More and more forms of documenting business, school and life is now digital. But some forms are not and scanning documents helps to bridge this gap. Moving from a paper based office to a digital office is a good choice for almost all businesses.
It saves storage space, makes finding information easier, and you can store and archive data on secure servers or external hard drives off site. You will be able to search for data or edit files with ease and keep your admin staff much happier.
But one of the most important questions you need to consider when you decide to move your filing into the digital realm is, what are the costs involved? As someone who runs a business you know that unnecessary spending without return on investment is not a smart move. So how do you calculate the cost of scanning?
If you scan occasionally and don’t have much of a backlog it could make sense to buy a scanner for the office. The investment into an in-house machine could be justified if you have a few documents a day that needs to be scanned for editing or emailing. There are several options available that can save you money if you have been paying to scan a few pages at a time at a copy or print shop.
If you need to scan special documents that are very large, or fragile or sensitive, you will need to consider paying for someone who can handle these types of documents. The only other option is to invest in a large format scanner, but these can be very expensive.
It will be more economic to pay someone else to scan one or two fragile maps for you, than paying for a specialist scanner. They have experience and expertise when it comes to strange scanning requests. You will also need to look at the maintenance involved if you buy a large or specialized scanner and it might not be viable for your business.
The real question about cost comes in when you want to scan thousands of documents. If you have to digitize and entire archive of receipts, purchase orders and other expenses or if you need to have a more secure backup for something like patient files, bulk scanning is a much more viable option. So how do you go about determining the price and if it is worth it?
How many pages?
The number of pages that you will need to scan is the key factor when it comes to scanning cost. But bulk scanning is supposed to save you time and effort so you can’t have someone counting pages for days. How can you make an estimate of the number of pages?
There are formulas available where you calculate the number of pages by measuring the thickness of the piles of paper. This method is also not the most practical, because your documents aren’t stacked in towers ready to be measured (if they are, you are probably in need of more help than just a bulk scanning company).
Rule of thumb
Better options are to have a few general estimates, or rules of thumb that can help you to get a rough but fairly accurate estimate of the number of pages that will be involved. There are a few rules of thumb that you can use, and we will give you the info here, but check them against your own documents before you get the wrong idea. There are many variables that can influence the accuracy of the calculation.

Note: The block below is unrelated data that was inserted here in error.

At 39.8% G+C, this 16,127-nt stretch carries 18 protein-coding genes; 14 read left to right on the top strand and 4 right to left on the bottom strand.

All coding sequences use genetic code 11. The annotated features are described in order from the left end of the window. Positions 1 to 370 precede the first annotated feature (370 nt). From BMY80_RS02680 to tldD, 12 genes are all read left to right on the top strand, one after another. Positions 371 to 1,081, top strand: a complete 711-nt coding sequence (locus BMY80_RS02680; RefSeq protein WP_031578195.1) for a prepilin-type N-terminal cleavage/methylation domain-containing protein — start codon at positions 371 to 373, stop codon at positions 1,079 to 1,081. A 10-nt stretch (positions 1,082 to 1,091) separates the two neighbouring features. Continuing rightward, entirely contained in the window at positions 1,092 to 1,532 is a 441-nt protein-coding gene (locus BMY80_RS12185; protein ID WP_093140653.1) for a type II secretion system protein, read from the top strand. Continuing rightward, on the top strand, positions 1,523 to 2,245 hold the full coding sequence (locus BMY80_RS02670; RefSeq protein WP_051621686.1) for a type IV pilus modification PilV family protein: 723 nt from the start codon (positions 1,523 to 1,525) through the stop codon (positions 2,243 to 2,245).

Things like paper thickness, moisture in the paper, compression of pages, file sizes and so on, can all have an effect on the number of pages you think you are dealing with. Usually you can work with the idea that one inch (2.54 cm) equals about 150 loose pages stacked together.
A standard filing storage box can handle around 2000 pages and a lever arch file holds about 300. You can use these general estimates to calculate the number of pages you will need to have scanned. You can also use one or two of your own files as test cases and base the rest of your estimates on the number of pages you store on average.
Getting an accurate quote
The number of pages, the complexity of the scanning exercise, the types of resolution and so will all impact on the total cost of the scanning. But if you can give a clear idea of the numbers to the scanning companies when you request a quote your idea of the cost will be more realistic.
Once you have an idea of what the scanning will cost, you can weigh it up against the space you will gain, the time it will take, the implication it will have for your administration staff and the changing needs of your IT systems. If you save a significant amount of space, you could need a smaller space and save on rent, or you could utilize the space more cost effectively.
Scanning cost is generally determined by the number of pages that you need to scan. You can weigh up if it will be worth buying a scanner, to save on the occasional scan at a shop.
The cost can rise if you need to scan large format documents, thick or glossy pages or fragile documents and need a special scanner or need to pay for specialized services. But generally a business that looks at going digital will need to look at bulk scanning services and determine the cost by looking at how many standard documents there are involved. As with any venture good planning can save you money.
The costs will not only rest on the rate per page someone else charges you, but also on how you planned what you need from them. Hopefully our tips and tricks can help you with the planning and costing of completely moving your business into the digital realm.